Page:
So we’ve got some down time between now and the end of Summer when it comes to Pistons basketball. What better to do than discuss who would be on your 12 man roster of All Time Detroit Pistons. Some of the readers here are only old enough to know the young(er) guys like Rodney Stuckey, Tayshaun Prince, or Grant Hill, while some of the old(er) readers remember Dave Bing, Bob Lanier and even Dave DeBusschere.
Let’s set some ground rules:
- 2 point guards, 2 shooting guards, 1 combo guard/forward, 2 small forwards, and 5 power forward/center types. Although the Miami Heat showed they can win without a true big man, there are enough good Pistons big men from the past that could get the job done.
- Pick a Coach, and coaching staff. Your coaching staff can be a complete staff from a particular coach, if you’re not aware of the individuals who have coached over the years.
- Pick a uniform era (Teal era, Bad Boys blue and white, old blue and white with thunderbolt, etc)
- Pick an arena (likely all will pick The Palace, since The Silverdome was awful)
Ok, with all of that said, here is my team and an explanation as to why for each:
- Isiah Thomas (Starting PG): Hall of Famer. Fiery leader who left it all out on the floor each night.
- Chauncey Billups (PG): Quiet leader who let his game do the talking. Value was truly unknown to this team until his was traded.
- Joe Dumars (Starting SG): More of a combo guard than anything, because of his ball handling skills. There is not a better guard tandem to have ever played this game than the backcourt of Thomas and Dumars. Plus, he was my favorite player growing up.
- Vinnie Johnson (SG): Instant offense off the bench – may not be more talented than Richard Hamilton, but if I need a guy off the bench I want the Microwave. (Note: my omission of Rip Hamilton is not meant to be a slight against him)
- Dave Bing (Combo SG/PG): Hall of Famer. Bing was a player who was way ahead of his time. Averaged 22 points a night in an era where the 3 point shot wasn’t available.
- Adrian Dantley (Starting SF): A lot of people will say that Mark Aguirre put the team over the top, because Dantley was only good at one end of the floor (offense). Dantley made his impression on me as a youth with his scoring ability and high socks which made it look like he was faster than he actually is.
- Tayshaun Prince (SF): “The Block” is what should put him on every All Time Pistons team for the rest of his life. That block was what helped propel the Pistons into the 2004 Finals for their franchise’s 3rd NBA Title.
- Dennis Rodman (Starting PF): “The Worm” is there to get under your skin. A lock down defender against guys twice his size and weight. Awful on offense, but with all the shots being hoisted up by my backcourt, I need solid rebounding down low.
- Ben Wallace (Starting C): Having Big Ben start alongside Rodman leaves me short up front, but who scores on these guys when both are in their prime? This front court could average 24 rebounds a night.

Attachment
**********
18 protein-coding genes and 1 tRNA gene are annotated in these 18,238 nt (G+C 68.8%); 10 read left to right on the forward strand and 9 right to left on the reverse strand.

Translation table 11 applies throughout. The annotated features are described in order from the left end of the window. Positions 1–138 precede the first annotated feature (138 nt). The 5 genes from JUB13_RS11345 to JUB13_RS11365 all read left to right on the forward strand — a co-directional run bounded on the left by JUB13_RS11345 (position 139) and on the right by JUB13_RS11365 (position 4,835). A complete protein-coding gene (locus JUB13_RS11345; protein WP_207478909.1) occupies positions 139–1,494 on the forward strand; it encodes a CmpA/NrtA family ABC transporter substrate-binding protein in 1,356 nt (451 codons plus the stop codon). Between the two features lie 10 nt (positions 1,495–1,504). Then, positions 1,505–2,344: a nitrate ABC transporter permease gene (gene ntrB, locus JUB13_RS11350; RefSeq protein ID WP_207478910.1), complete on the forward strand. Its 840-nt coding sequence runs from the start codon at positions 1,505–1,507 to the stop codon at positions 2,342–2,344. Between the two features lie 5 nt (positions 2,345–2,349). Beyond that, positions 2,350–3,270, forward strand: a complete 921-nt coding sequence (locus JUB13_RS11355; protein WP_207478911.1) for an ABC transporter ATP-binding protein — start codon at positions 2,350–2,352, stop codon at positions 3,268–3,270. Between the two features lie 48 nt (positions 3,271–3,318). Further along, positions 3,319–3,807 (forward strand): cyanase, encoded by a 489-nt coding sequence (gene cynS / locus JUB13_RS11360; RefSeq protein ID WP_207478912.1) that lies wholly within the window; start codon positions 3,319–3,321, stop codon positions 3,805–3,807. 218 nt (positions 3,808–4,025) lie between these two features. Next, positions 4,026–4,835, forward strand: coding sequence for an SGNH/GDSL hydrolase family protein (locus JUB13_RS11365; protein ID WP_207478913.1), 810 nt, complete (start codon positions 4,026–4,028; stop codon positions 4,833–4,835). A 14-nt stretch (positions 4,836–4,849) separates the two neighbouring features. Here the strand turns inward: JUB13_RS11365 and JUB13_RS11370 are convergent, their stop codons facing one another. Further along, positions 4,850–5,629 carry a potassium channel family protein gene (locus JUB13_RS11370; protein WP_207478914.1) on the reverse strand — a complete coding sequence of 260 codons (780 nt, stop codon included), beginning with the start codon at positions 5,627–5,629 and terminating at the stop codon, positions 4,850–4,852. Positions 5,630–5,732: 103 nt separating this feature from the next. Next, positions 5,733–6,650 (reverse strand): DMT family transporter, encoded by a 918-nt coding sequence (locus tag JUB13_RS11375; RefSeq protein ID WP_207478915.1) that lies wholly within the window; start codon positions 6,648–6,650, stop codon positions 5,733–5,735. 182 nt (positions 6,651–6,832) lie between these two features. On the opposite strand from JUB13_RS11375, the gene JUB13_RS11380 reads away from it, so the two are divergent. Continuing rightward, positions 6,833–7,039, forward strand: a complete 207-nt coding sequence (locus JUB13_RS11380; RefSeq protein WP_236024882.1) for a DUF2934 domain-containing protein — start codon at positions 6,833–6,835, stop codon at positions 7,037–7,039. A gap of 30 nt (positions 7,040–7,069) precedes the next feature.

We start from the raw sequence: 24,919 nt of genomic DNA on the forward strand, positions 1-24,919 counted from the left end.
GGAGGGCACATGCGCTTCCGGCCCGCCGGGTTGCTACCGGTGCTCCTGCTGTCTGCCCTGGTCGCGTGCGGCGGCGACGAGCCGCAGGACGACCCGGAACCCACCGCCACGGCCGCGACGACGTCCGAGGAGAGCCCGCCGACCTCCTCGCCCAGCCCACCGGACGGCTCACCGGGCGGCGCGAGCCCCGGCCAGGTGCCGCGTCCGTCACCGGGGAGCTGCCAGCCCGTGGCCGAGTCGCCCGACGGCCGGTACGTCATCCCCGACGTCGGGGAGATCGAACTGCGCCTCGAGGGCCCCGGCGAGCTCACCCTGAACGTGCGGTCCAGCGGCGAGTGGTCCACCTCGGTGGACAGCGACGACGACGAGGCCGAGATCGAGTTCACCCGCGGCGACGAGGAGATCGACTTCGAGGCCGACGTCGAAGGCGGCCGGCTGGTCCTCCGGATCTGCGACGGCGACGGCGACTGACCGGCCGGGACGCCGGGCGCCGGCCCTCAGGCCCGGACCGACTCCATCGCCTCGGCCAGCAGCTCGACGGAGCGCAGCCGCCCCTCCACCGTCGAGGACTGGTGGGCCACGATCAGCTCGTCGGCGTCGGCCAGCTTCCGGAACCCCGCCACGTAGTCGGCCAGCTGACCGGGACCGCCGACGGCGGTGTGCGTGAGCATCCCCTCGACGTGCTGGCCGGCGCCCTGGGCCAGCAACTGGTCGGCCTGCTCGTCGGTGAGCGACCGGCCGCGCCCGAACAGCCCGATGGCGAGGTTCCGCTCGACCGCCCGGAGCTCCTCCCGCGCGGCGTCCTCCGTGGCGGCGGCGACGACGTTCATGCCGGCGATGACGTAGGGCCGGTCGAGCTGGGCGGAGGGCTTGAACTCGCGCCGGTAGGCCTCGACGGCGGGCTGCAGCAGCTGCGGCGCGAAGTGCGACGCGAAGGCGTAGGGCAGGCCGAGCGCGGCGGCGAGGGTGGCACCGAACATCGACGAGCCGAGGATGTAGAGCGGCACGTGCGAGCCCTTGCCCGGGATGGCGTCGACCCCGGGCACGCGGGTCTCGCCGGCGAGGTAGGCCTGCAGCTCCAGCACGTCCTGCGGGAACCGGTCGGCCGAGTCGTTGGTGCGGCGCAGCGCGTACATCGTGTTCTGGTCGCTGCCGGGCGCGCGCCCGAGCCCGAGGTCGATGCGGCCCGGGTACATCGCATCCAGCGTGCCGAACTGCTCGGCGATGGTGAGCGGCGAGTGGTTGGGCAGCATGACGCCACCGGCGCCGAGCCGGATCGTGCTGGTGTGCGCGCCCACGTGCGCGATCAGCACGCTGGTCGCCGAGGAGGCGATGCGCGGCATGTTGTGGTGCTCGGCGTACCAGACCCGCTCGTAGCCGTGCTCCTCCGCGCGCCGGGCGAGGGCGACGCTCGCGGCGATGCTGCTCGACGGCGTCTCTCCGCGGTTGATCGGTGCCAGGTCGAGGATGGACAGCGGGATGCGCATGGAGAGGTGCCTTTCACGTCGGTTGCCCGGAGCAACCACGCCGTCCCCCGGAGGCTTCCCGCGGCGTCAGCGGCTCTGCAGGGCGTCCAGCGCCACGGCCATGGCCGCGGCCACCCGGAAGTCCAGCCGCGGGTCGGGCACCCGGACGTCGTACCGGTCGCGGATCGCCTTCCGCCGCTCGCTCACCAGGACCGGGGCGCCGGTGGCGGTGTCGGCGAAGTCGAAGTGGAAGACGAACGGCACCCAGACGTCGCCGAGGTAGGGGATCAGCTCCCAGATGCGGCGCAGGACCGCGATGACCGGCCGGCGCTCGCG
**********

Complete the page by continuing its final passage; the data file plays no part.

- Bob Lanier (Backup PF/C): Averaged 23 and 12 a night for the majority of his career. Left handed big men always get bonus points with me.
- Rasheed Wallace (Backup PF/C): Is the best stretch Power Forward from an era when the stretch power forward became a fad. Known for his constant trash talking, Rasheed has been called the best teammate that his teammates ever had.
- Rick Mahorn (PF/C – 12th man/head benchmob cheerleader): Mahorn was a load in the paint. Would smile in your face if he knew you didn’t like it.
- Chuck Daly (Head Coach): The implementer of the “Jordan Rules” would relish the chance to design defenses to guard some of today’s young “me first” basketball players.
- 1989-1990 Coaching Staff: Lead by future Toronto Head Coach Brendan Malone.
- The Palace of Auburn Hills (Arena): The Palace still looks new to me. In an era where things have to be “bigger and better”, the Palace has been able to thrive for over 20 years now. Sure, there have been several facelifts and modifications. But like with fine wine, the Palace seems to get better with age.
- Bad Boys era blue and white Pistons uniforms: Something about these unis signified toughness for me. If it wasn’t the plain block lettering with the big red and white stripes, it was the plain blue shorts with the stripes around your waist and down your thighs (like boxing trunks). Plain and simple, until they were screwed up by the teal era.
Honorable mention: Grant Hill, Bill Laimbeer, Richard Hamilton, James Edwards, and John Salley. Larry Brown and Flip Saunders.
I couldn’t nominate Grant Hill to be a starter, because although he was one of the best players to ever wear the Pistons red blue and white, he wanted to get out of Detroit. He wanted to escape the teal era. I couldn’t do Rip either – too many guys who were the epitome of Pistons basketball for me growing up as a child of the late 80s and early 90s. These are guys who I emulated on the basketball court myself. Buddha and Salley were tough casualties, but I could only keep 12. Same with Laimbeer.
So let’s hear it Pistons fans, who is your All Time team? I can admit I wasn’t around to see Bob Lanier or Dave Bing play, but their stats don’t lie. It would be fun watching the combination of Ben and Rasheed Wallace match up against the big men from the Bad Boys era, like Laimbeer and Salley had to.